Back in December, I thought it would be a great idea if I could get out of my hometown and meet people from all walks of life and see what they have to say about education. I wrote a post about it and thought it would be neat but nothing I would be able to do.
The idea would not get out of my head so I did some talking to some friends, and they were very supportive of the idea. I got my friend Tim on board and we are going to be driving to California from Indiana.
The #EduTour13 is my attempt to burst the bubble I feel I live in as an educator. Twitter has helped me bend the bubble and possibly extend it, but I really want to hear from people who have nothing to do with education. I want to drive across the country and just chat with people. I want to know what they think of the education they received and what they think of the education their kids are receiving now.
It is too easy for many of us to just listen and speak in the vacuum of Twitter. I decided it would be a good idea to get out and not only talk to people, but listen. I feel there is still so much I do not know about being a teacher after 10 years and I want to connect with as many people as possible to learn what I can.
Thoreau wrote, “I wanted to live deep and suck out all the marrow of life, to live so sturdily and Spartan-like as to put to rout all that was not life, to cut a broad swath and shave close, to drive life into a corner, and reduce it to its lowest terms, and, if it proved to be mean, why then to get the whole and genuine meanness of it, and publish its meanness to the world; or if it were sublime, to know it by experience, and be able to give a true account of it in my next excursion” (Thoreau).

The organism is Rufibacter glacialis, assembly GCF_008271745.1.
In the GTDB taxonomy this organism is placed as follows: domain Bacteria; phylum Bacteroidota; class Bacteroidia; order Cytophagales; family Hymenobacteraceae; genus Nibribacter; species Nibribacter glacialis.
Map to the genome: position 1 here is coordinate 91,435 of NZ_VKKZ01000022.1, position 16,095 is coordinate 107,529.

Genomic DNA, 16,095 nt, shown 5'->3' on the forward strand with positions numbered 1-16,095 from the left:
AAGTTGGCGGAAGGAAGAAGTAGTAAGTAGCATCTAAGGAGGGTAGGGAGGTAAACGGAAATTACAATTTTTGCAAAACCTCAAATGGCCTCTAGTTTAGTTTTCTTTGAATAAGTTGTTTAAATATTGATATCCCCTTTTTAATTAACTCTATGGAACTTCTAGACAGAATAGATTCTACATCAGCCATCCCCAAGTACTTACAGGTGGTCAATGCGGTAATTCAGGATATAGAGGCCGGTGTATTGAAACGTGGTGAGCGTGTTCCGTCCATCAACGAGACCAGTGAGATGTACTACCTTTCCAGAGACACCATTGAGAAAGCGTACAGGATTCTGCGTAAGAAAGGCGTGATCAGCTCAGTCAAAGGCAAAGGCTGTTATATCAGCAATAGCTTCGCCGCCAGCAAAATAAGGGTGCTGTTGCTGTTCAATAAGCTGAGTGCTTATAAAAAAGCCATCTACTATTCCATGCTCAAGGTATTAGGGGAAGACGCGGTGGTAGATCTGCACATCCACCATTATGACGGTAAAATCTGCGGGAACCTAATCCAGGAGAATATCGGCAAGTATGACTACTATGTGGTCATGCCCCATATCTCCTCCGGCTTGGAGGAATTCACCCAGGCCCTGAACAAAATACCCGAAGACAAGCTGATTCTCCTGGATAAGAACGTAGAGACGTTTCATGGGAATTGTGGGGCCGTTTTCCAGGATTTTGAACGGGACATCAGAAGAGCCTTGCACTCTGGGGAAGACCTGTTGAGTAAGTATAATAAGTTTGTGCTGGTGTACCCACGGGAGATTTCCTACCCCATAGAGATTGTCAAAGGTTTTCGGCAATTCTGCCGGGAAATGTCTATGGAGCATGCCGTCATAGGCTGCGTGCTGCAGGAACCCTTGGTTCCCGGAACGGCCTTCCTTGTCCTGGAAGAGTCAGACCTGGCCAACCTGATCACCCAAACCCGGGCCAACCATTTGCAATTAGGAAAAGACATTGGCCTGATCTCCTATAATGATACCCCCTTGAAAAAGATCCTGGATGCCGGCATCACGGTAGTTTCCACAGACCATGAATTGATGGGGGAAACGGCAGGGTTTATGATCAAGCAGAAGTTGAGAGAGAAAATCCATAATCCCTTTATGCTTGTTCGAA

Getting in my car with a friend and driving across the country to meet people and have conversations is exactly what this means to me. This trip will make me a better teacher because I will be learning from others. I hope this trip can make others better because I will be sharing these conversations with the world around me.
I feel that bursting the bubble is important for me to continue my growth as an educator. I am lucky to have the support of my family and some great sponsors that are helping me make this adventure possible. As educators, we need to continue to push ourselves to be better. If we stop growing, we are failing the students that come into our classroom.
If you will be in the area of Kansas City, Denver, Salt Lake City or San Francisco at the end of July, take a minute and say hello. I would love to know what I can learn from you and maybe you can take away something from me.
Nicholas Provenzano is a high-school English teacher and a technology-curriculum specialist for the Grosse Pointe Public School System in Michigan. He has a master’s degree in educational technology from Central Michigan University and is a regular presenter for the Michigan Association for Computer Users in Learning and ISTE. When he is not writing on his blog or tweeting @TheNerdyTeacher, he is working on an educational e-zine and a free “unconference,” Edcamp Detroit. He also blogs for Edutopia on the value of technology in education.